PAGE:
Is Your Relationship Damaging Your Friendships? 7 Signs To Watch Out For

It can be tough to balance your friendships and your relationship, but it's incredibly important. We've all had that friend. The one who shows up with their significant other without ever bothering to warn you they were coming. Or the one who just can't seem to make plans now that they're in a relationship. I just experienced the ultimate version of this when I went to meet a friend for what I thought was a one-on-one. When I arrived to meet him, just his girlfriend was there and he was running late. I don't even dislike his girlfriend — I just thought I was having time with my friend.

"Maintaining relationships and friendships can be easy breezy or they can be incredibly difficult to impossible," dating coach and founder of Maze of Love, Chris Armstrong, tells Bustle. "This will always depend on three basic things: 1) Your friends' view of your partner and vice versa; 2) How much time you spend with your friends now versus time you spent with them before the relationship and 3) Your friends' perception of your care factor across any of these two areas." Now, obviously you can't necessarily control number one, but you can control the other two. And it's really, really important.  

Friendships are vital to your happiness. And as much as your romantic relationship may be a priority in your life, that doesn't mean you should let your friendships slide. You may be so wrapped up in your partner during the honeymoon period that you don't notice it, but being attached at the hip just isn't sustainable. So it's important to make sure your relationship isn't damaging your friendships. 

Here are seven signs to watch out for, because being in love is no excuse to leave your close friends behind. But first, check out the latest episode of Bustle's Sex and Relationships podcast, I Want It That Way:

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1. They Seem Concerned

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It's easy to get really defensive about your partner and your relationship. You may find yourself getting irrational if you sense any level of criticism— try to be rational. If your friends are concerned that you're absent or aren't being yourself, remember that they want you to be happy and want you to be in a good relationship. If they're concerned your relationship is changing you, it's because they've noticed a distance. Hear them out.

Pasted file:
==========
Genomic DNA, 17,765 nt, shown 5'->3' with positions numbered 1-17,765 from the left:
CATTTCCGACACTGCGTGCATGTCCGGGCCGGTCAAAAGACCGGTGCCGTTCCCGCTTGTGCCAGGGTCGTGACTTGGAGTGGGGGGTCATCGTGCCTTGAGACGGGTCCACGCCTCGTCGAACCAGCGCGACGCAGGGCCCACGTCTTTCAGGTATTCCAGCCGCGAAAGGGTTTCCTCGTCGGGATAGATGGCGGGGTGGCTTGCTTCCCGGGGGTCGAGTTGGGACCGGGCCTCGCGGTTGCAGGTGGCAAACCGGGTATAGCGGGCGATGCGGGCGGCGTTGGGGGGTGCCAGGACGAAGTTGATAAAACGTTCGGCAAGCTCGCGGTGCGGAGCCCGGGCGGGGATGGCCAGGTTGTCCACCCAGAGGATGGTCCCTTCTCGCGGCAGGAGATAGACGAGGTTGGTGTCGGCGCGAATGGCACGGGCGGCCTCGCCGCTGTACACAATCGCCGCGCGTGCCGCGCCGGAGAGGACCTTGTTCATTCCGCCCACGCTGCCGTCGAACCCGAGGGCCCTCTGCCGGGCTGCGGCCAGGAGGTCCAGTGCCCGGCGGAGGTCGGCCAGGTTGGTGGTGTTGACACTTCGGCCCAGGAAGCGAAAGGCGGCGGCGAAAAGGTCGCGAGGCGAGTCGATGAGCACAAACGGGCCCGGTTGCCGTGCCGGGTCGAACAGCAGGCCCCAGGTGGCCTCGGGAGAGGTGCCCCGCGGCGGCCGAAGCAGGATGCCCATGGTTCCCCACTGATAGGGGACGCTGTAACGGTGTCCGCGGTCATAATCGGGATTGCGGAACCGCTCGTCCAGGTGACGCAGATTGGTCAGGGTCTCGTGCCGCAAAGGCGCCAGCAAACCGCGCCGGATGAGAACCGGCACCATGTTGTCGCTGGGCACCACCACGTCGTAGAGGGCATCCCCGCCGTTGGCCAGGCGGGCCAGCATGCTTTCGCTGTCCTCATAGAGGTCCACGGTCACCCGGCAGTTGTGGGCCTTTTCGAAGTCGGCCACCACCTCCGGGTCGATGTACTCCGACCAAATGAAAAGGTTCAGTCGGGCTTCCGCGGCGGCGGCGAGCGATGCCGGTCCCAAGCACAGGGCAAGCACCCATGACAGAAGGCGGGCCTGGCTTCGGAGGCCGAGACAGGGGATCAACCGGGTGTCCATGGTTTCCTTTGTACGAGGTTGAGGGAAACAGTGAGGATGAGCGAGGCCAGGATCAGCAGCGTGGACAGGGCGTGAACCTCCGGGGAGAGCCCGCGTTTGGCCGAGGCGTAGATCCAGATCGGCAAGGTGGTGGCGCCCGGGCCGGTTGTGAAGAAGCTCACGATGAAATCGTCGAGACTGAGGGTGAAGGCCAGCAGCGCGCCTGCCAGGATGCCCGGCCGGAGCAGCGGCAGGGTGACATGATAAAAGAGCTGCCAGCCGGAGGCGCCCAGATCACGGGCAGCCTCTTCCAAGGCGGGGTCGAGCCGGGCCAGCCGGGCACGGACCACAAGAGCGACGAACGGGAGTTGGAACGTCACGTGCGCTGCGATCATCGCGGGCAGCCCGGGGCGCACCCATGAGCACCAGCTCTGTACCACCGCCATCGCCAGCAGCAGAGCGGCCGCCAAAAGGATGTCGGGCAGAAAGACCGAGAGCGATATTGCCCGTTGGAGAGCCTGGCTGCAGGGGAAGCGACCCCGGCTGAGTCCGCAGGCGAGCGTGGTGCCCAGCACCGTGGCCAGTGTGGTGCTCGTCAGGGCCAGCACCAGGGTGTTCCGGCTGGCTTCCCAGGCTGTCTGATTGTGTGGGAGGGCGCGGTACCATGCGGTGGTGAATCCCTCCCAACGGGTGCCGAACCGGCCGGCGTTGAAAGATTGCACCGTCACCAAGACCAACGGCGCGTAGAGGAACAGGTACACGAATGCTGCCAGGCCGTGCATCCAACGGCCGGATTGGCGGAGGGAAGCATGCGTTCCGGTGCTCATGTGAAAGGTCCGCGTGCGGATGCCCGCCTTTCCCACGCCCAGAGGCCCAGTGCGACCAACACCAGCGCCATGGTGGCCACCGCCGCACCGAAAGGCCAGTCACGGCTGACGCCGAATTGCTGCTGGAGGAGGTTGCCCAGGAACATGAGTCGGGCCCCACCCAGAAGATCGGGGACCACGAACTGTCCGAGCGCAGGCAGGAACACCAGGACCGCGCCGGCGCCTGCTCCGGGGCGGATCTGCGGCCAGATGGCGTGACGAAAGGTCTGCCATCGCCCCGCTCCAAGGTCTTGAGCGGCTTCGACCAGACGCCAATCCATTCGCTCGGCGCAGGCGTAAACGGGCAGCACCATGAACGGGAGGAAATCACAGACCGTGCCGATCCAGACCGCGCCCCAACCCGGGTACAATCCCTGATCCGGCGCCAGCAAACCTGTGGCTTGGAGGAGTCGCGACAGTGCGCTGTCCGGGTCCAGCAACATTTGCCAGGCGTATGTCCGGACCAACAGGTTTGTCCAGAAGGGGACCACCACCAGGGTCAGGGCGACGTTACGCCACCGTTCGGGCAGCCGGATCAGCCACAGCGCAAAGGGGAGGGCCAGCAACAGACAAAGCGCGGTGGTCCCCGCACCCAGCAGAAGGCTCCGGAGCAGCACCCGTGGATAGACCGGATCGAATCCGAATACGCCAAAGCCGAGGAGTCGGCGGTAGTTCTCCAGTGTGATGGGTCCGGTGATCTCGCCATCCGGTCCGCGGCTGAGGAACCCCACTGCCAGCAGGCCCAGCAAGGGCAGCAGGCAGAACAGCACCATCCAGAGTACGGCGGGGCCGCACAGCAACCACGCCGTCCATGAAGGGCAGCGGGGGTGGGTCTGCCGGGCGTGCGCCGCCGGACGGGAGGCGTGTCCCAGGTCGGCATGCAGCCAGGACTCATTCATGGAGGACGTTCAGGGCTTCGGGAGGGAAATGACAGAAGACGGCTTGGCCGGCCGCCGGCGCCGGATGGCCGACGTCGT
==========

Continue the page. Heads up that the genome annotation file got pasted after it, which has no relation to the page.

2. You Can't Remember The Last Time You Saw Your Friends Solo

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Don't be that friend. I love my girlfriend's friends, and it makes me so happy that she gets along with mine. But I don't want her there every single time I see my friends — I want time with just them. If you're not getting that quality time with your friends sans your partner, it may be time to re-think how you're spending your time with them.

3. You Don't Know What's Going On In Their Lives

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If you meet up with a friend and realize you didn't even know she was dating that person she's now dumped or about a promotion at work, your relationship may be taking up too much of your time. 

4. Your Partner Resents You For Spending Time With Them

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This can be a sign of a controlling partner. Your partner probably isn't going to straight up forbid you from seeing your friends— that would be extreme — but they can make it difficult for you. If they're passive aggressive when you get back late or make you feel guilty for not including them, then something's off. If you feel like you're choosing between friendships and your relationships, there's interference there that just isn't fair on you. 

5. Your Friends Stop Relying On You

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Part of not knowing what is going with your friends can mean that they start pulling back. You stop becoming the person they call, or maybe even being invited to things. Try not to get defensive and assume "everyone is jealous" of your relationship. If they've stopped inviting you places it's probably because you've been so absent that they assume you don't want to come. It's time to do some work into repairing that friendship. 

6. You Avoid Replying To Them Because It's Been Too Long

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You haven't replied to a text or an email because there's too much to say, but the longer you leave it the more the pressure builds up until suddenly you've gone four months without replying to an email. That Netflix marathon with bae will still be there after you reply. 

7. You Feel Alone

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When all the excitement of being in a new relationship wears off and you realize you haven't kept up with your friends, you're going to feel it. You may be floating on cloud nine for the first few months — or even longer— but when you come back to earth you'll realize your relationship has taken a toll on your friendships. But it's not the end of the world. Reach out, apologize, and make more time for them. Your friends will understand — that's what they're there for. 

Images: Fotolia; Giphy (7)

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